From the Pastor: What We Did In Madrid
Last week I gave you the prayers and vows of the Consecration which Sister Rachel Maria and the others took as they became perpetually professed Religious. (In case you are just tuning in, so to speak, Sister Rachel Maria is from one of our families, and just took her Perpetual Vows as a Religious Sister with the Home of the Mother. I traveled to Madrid, Spain with my mother to attend the ceremony at their Mother House.) This week I want to let you know what else we did while in Spain. First of all, many of you must have assumed that we were going to be in Spain for a month or more, since you kept insisting that we visit Toledo, Avila, Garabandal, and too many other cities to mention. The reality is that we were only there a few days! We were to fly out of Tampa Wednesday, September 4 shortly before 8 pm. After sitting on the tarmac for a couple of hours, we got off the plane for a couple of hours and then back on for another hour before finally taking off about 1:00 am Thursday morning. Of course, that meant that we missed our connecting flight in Amsterdam, and our new connection for later that day was also then delayed. We didn’t get to Madrid until well after midnight on Friday the 6th, arriving at our rented Airbnb sometime after 1:00 am. Amazingly, the streets and sidewalks of Madrid were packed with people at that hour. It seems that they keep much different hours than we do around here! Shops started opening up around 10 am and many of them closed from noon until 4 pm, although restaurants were open and it seems that 2 pm is a normal lunch time. The restaurants then closed again until 8 or 8:30 pm but few people ate that early. 10 pm is family dinner time. 2:00 am sees everything close up once again.
Friday morning we slept in and then headed out to San Gines, where we wanted to indulge in their famous churros and chocolate. But getting there proved harder than expected. I have never used my phone for GPS while walking but have used it extensively while driving. Most of the time it works extremely well on the road. But while walking in Madrid, the little arrow which indicates where I am and what direction I am moving was not pointing in the proper direction. Ever. It wasn’t always pointed in the same wrong direction, either, so it was quite confusing trying to figure out where we were supposed to be heading. None of the streets are parallel. Most are only a few blocks long, ending in a plaza or roundabout with 4 or five other streets intersecting, and the GPS was more confused than I was. Street signs are non existent, though some of the buildings have the street names emblazoned in tiles about ten feet above head level. But not all buildings do, and only one per intersection has it if it is there at all. Since the arrow was never pointing in the right direction, I tried just listening to the phone’s voice commands. “Turn right at Calle de la Misericordia” it would say, but we couldn’t find such a street name and three streets all branched out to the right, so we just guessed as which right was right. We walked a lot without getting anywhere. But we finally found it, and it was worth the trouble. The churros came five or six to a plate, along with a mug of warm, thick, dark, chocolate for dipping. Although some online reviews said that one order was enough for two or three people to share, we each got our own and were darn sure happy to have done it that way! By the time we were done snacking, the church next door, named San Gines, of course, was already closed for the afternoon. We spent the whole afternoon at the Prado museum and only left when they kicked us out at closing time, 8:00 pm.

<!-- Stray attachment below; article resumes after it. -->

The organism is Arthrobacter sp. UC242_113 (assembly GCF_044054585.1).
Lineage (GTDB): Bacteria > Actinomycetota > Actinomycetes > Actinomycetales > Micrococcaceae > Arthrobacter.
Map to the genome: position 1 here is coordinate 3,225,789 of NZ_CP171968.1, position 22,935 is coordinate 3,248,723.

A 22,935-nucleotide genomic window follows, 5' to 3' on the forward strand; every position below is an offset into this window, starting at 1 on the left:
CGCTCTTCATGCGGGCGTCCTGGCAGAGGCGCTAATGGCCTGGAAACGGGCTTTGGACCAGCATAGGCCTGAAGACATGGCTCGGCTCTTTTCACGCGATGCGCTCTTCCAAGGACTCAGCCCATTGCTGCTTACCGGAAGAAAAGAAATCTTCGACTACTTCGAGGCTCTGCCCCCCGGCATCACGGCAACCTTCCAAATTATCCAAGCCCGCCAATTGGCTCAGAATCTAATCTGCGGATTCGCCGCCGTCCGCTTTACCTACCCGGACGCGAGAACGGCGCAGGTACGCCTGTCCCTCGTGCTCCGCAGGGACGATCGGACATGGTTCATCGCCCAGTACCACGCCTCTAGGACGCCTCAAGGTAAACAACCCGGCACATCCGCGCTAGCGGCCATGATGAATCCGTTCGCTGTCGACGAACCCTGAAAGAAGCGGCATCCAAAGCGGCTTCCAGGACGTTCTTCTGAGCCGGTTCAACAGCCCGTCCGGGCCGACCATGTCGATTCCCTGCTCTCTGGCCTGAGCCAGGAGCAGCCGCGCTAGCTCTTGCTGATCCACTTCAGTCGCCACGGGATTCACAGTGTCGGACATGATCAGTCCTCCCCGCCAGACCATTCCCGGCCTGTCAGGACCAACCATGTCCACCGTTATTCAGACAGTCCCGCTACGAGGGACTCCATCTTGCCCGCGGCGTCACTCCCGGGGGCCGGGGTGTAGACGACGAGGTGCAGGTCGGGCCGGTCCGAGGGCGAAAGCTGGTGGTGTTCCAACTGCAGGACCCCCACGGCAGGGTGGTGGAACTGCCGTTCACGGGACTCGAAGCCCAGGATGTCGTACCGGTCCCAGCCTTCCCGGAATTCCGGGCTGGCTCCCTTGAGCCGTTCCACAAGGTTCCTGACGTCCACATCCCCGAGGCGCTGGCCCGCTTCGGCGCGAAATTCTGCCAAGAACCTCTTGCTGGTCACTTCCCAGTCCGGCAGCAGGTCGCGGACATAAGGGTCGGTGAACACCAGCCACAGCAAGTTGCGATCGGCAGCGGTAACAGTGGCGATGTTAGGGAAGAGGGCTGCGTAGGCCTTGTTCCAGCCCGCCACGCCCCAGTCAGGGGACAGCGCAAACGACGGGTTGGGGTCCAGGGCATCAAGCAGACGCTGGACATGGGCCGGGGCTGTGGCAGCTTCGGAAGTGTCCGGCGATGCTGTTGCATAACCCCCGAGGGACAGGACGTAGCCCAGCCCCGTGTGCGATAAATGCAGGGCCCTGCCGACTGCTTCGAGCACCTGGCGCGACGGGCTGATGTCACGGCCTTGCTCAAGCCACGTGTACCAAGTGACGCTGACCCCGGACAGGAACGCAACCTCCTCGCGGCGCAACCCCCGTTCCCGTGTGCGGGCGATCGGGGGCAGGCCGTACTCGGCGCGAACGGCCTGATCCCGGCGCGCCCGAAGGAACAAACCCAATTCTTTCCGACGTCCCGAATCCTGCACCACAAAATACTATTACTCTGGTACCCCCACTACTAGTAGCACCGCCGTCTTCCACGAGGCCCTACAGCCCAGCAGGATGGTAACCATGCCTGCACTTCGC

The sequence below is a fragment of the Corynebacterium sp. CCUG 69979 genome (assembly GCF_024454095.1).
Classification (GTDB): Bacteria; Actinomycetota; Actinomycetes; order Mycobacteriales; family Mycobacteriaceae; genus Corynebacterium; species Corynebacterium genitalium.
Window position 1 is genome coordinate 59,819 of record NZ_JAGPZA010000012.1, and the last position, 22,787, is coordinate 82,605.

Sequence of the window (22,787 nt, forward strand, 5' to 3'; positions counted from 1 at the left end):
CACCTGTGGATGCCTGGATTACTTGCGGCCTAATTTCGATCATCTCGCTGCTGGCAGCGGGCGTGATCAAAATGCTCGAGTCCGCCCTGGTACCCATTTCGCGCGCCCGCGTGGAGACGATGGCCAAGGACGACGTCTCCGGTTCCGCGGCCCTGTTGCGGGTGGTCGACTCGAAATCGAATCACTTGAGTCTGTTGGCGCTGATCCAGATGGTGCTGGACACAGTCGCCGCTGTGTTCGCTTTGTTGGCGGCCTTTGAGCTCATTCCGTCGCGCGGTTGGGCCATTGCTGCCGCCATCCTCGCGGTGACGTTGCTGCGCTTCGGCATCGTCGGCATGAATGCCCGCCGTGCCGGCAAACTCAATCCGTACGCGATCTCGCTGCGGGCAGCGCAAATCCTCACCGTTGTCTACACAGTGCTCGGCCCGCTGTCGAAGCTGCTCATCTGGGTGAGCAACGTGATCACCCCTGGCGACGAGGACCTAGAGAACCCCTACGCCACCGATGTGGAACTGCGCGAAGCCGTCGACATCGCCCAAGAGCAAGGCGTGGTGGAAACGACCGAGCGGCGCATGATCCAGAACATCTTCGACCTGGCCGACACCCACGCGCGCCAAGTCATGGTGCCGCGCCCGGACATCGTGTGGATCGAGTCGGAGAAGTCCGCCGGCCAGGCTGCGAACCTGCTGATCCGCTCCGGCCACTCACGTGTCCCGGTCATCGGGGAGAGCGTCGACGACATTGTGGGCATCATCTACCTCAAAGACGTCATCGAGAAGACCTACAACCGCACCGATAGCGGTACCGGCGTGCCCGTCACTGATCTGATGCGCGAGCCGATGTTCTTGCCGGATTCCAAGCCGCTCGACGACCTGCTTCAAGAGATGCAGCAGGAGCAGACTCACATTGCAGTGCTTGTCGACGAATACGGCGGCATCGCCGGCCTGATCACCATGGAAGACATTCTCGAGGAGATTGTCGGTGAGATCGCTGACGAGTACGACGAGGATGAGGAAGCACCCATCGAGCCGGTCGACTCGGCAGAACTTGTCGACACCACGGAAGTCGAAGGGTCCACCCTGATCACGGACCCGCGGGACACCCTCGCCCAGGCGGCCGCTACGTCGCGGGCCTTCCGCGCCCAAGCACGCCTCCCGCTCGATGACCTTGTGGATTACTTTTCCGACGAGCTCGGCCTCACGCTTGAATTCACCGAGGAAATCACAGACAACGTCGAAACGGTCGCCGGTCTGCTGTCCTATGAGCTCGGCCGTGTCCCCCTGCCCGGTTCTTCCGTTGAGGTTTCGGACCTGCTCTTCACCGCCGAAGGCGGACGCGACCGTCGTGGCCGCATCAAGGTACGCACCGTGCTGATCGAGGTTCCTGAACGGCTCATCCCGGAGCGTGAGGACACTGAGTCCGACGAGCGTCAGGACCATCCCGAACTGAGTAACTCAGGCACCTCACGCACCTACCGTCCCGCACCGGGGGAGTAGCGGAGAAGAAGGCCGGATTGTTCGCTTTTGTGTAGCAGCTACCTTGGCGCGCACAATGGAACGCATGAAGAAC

From there we started home but had to find a place for dinner. There were little bars/restaurants everywhere, with most blocks having several. We rather randomly chose one when we looked through the door at one small, crowded bar and noticed a dining room down a hallway. There was a whole room back there with tables which were completely empty since it was way too early for the locals to eat! We got the absolute best meal of our trip there. Fresh shrimp, fresh larger shrimp, fresh even larger shrimp, (each with a different, delightful taste) and fresh langostinos (like a cross between and huge shrimp and a tiny lobster). Then, feeling adventurous, we ordered the fresh grilled octopus. Scrumptious!
Saturday and Sunday were set aside to be with the Religious Sisters and the Hernandez family (and the Coughlins, former parishioners now living in California who were there, as well as one of our girls, Valeria Merkt, who, along with Maria Hernandez, is an aspirant with the Sisters). Monday and Tuesday were filled with more churros and chocolate, more shrimp, prawns, langostinos, fish, octopus, clams, mussels, barnacles (they taste like clams), and crabs, and visits to many beautiful churches. We didn’t have time to see (and eat) everything in Madrid, let alone travel to other cities! Wednesday morning we headed back to the airport to come home. Mom took photos everywhere we went and she is more than happy to “show and tell” if you ask!
With prayers for your holiness,
Rev. Fr. Edwin Palka
I didn't think to take the photo until we were already well into this meal, as seen by the shrimp heads on mom's extra plate near her.